Key words: Applied drama, children’s theatre where children perform for children within a professional framework, social relations, young participants, audience focus vs. child- and participant focus, paternalistic egalitarianism.
I am writing in an ongoing project between NTNU and Rogaland Theatre’s children and youth theatre (BUT). The aim of this research cooperation is to strengthen the activity at BUT and give others insight into the model. In this project it is also desirable to present recommendations for future activities. I have chosen to focus on the child as a participant, and seek to ask whether this theatre work is significant for the children. Is the child in focus? Should Rogaland Theatre profit off of children? Is a professionalization a hindrance for the child’s theatre craft and creative development, or is it an advantage? On whose terms are BUT’s productions made? With these research questions as a basis my thesis question for the entire project is What is a significant theatre production for children today? By significant I mean something current, satisfactorily and relevant. I define children as young people between the ages of 7 and 14.
I use qualitative method and my epistemological perspective is constructivist epistemology. My empirical data is interviews, observations, and documents. I look at the production Kardemomme by as an example to be able to answer my thesis question, as this production is a typical example of what Rogaland Theatre has staged for children in the last decade. I have interviewed 16 informants; 4 leaders and 12 children, observed stage rehearsals, seen the performance, and been present behind the scenes during the performance.
I seek my theoretical perspectives within applied theatre, more specifically what reform pedagogics brought of drama theories in the American, the Scandinavian, and the British tradition. I also look at the views of children prior to and after the introduction of reform pedagogics. Further, I enter into modern research within drama and theatre work with children. As I look at the child as a participant I also seek theories in sociological research concerning the children of today and the various present views on the child.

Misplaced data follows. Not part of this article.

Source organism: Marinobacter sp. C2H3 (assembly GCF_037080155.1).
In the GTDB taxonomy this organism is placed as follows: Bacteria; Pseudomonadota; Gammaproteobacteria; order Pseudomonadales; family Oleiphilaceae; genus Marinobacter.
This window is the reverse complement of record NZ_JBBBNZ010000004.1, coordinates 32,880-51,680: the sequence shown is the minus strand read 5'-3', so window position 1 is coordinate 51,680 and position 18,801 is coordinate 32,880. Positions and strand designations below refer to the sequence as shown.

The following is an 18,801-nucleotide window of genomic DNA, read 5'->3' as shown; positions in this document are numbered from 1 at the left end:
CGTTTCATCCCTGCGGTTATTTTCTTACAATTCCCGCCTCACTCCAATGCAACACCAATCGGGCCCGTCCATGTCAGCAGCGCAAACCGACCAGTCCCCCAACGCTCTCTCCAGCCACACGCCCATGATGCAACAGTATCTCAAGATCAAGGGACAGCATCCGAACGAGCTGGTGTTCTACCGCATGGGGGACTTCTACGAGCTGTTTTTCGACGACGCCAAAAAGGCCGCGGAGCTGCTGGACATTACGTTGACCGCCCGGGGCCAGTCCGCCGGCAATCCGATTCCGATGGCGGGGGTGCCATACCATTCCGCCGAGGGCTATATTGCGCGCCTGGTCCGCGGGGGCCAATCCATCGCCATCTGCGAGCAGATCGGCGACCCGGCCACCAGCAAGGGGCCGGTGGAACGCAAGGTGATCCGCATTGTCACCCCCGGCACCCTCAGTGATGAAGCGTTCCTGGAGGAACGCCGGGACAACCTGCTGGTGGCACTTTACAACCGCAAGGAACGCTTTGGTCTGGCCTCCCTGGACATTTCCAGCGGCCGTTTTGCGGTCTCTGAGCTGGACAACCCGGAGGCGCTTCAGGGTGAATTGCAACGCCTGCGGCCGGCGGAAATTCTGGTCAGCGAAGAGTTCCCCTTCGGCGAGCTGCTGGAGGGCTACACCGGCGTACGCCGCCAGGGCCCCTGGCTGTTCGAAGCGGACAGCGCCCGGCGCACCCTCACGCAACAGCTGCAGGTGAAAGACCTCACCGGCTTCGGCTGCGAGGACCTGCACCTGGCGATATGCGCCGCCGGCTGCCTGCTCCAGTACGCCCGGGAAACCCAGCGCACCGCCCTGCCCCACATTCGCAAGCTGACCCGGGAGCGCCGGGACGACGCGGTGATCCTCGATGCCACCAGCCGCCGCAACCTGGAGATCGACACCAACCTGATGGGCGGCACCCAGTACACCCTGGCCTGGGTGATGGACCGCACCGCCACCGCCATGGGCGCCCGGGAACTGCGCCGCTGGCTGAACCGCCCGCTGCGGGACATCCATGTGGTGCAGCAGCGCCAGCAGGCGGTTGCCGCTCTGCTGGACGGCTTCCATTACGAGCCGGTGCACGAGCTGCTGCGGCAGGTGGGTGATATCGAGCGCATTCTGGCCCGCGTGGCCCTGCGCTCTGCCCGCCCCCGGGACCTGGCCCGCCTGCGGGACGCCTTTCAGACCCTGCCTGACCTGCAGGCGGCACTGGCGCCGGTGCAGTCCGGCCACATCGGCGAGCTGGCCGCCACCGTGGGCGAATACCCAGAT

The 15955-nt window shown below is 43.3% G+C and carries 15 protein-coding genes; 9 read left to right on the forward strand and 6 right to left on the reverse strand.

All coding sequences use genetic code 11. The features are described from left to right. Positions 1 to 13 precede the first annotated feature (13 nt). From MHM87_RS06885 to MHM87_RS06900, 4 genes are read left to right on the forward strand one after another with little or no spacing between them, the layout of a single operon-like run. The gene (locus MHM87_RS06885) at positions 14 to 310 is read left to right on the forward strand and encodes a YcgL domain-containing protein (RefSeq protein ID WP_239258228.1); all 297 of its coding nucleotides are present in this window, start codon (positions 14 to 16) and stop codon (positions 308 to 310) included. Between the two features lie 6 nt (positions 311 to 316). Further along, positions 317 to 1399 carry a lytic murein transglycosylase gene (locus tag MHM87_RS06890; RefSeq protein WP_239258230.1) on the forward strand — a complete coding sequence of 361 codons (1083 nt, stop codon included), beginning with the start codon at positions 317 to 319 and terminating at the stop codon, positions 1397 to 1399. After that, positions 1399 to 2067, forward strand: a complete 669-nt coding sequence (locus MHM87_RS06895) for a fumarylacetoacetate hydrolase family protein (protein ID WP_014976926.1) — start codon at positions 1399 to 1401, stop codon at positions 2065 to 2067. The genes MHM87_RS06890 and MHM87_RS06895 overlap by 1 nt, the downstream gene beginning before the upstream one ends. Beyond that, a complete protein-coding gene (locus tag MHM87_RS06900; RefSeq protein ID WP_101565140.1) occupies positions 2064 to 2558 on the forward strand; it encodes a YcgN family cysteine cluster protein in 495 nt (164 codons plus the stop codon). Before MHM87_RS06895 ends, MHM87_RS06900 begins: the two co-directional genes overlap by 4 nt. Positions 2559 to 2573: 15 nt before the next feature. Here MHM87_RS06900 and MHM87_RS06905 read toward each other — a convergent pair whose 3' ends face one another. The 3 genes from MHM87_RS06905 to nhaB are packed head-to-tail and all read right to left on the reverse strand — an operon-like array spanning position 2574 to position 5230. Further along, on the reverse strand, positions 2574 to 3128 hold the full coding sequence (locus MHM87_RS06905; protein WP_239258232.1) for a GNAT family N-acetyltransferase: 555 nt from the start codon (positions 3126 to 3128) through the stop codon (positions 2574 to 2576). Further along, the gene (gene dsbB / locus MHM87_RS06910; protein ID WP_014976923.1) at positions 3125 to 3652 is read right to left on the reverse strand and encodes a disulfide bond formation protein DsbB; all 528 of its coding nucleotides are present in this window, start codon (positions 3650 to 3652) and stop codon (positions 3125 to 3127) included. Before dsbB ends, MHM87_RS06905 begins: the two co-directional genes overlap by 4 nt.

To be able to describe the practice BUT moves within I want to use a concept Heidi Haukelien introduced in her evaluation of DUS – the young scene (2007). She places the DUS project in a paternalistic egalitarianistic tradition. This tradition is characterised by a compromise, which has happened, within the theatres, between these to completely contradictory extremities. The tradition is a balance between elitism, hierarchy, and democracy. On the one hand an understanding of artistic knowledge is brought from the elite and to others here children and youth. On the other hand, DUS (here BUT) shall be open for everyone who wants to participate.
With the contract, my thesis question, my empirical data, and theoretical perspectives as a starting point, I find in my analysis that BUT has challenges when it comes to moving within paternalistic egalitarianism. The children I have interviewed say sincerely that they are doing very good. The management express that they would very much like to be centered on children and democratic, but due to system reasons they have to choose a repertoire and a production model which does not put the child’s way of being and level of competence at the centre. I see clear challenges by having child amateurs in a professional theatre. By being conscious their focus and views on children, for one thing, future children’s theatre production at BUT, and other institution theatre, can be even more significant for today’s children.
2011. , 155 p.